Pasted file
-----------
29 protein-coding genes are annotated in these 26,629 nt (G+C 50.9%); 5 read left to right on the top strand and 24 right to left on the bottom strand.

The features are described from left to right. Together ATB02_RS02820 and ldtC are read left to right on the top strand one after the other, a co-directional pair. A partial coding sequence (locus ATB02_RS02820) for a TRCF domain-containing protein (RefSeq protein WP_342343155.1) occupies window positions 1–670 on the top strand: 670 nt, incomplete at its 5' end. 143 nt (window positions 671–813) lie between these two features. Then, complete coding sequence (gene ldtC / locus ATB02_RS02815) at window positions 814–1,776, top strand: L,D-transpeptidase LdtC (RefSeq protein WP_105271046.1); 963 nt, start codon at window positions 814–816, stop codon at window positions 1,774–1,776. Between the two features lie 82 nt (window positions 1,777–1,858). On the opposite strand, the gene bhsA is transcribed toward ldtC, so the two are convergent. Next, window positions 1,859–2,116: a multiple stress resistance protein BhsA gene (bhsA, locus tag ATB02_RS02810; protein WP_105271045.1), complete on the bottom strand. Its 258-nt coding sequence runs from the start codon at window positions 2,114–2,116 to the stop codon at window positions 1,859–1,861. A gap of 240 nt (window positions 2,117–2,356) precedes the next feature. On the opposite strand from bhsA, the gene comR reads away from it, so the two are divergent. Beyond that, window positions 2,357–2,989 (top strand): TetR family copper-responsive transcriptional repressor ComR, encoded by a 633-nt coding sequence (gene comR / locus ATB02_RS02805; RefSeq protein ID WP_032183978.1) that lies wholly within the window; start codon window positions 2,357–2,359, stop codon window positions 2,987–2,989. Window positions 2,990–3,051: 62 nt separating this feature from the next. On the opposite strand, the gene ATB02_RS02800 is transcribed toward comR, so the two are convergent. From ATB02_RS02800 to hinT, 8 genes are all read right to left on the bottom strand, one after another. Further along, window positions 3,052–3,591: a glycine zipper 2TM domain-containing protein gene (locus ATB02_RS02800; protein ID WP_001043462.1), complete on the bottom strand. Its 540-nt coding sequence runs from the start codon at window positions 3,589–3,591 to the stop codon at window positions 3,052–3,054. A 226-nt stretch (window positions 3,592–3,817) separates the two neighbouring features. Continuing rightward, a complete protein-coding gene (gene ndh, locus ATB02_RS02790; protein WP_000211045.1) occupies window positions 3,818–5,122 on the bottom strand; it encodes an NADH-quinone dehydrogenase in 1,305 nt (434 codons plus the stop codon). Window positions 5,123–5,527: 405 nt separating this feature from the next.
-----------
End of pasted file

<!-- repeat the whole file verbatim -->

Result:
29 protein-coding genes are annotated in these 26,629 nt (G+C 50.9%); 5 read left to right on the top strand and 24 right to left on the bottom strand.

The features are described from left to right. Together ATB02_RS02820 and ldtC are read left to right on the top strand one after the other, a co-directional pair. A partial coding sequence (locus ATB02_RS02820) for a TRCF domain-containing protein (RefSeq protein WP_342343155.1) occupies window positions 1–670 on the top strand: 670 nt, incomplete at its 5' end. 143 nt (window positions 671–813) lie between these two features. Then, complete coding sequence (gene ldtC / locus ATB02_RS02815) at window positions 814–1,776, top strand: L,D-transpeptidase LdtC (RefSeq protein WP_105271046.1); 963 nt, start codon at window positions 814–816, stop codon at window positions 1,774–1,776. Between the two features lie 82 nt (window positions 1,777–1,858). On the opposite strand, the gene bhsA is transcribed toward ldtC, so the two are convergent. Next, window positions 1,859–2,116: a multiple stress resistance protein BhsA gene (bhsA, locus tag ATB02_RS02810; protein WP_105271045.1), complete on the bottom strand. Its 258-nt coding sequence runs from the start codon at window positions 2,114–2,116 to the stop codon at window positions 1,859–1,861. A gap of 240 nt (window positions 2,117–2,356) precedes the next feature. On the opposite strand from bhsA, the gene comR reads away from it, so the two are divergent. Beyond that, window positions 2,357–2,989 (top strand): TetR family copper-responsive transcriptional repressor ComR, encoded by a 633-nt coding sequence (gene comR / locus ATB02_RS02805; RefSeq protein ID WP_032183978.1) that lies wholly within the window; start codon window positions 2,357–2,359, stop codon window positions 2,987–2,989. Window positions 2,990–3,051: 62 nt separating this feature from the next. On the opposite strand, the gene ATB02_RS02800 is transcribed toward comR, so the two are convergent. From ATB02_RS02800 to hinT, 8 genes are all read right to left on the bottom strand, one after another. Further along, window positions 3,052–3,591: a glycine zipper 2TM domain-containing protein gene (locus ATB02_RS02800; protein ID WP_001043462.1), complete on the bottom strand. Its 540-nt coding sequence runs from the start codon at window positions 3,589–3,591 to the stop codon at window positions 3,052–3,054. A 226-nt stretch (window positions 3,592–3,817) separates the two neighbouring features. Continuing rightward, a complete protein-coding gene (gene ndh, locus ATB02_RS02790; protein WP_000211045.1) occupies window positions 3,818–5,122 on the bottom strand; it encodes an NADH-quinone dehydrogenase in 1,305 nt (434 codons plus the stop codon). Window positions 5,123–5,527: 405 nt separating this feature from the next.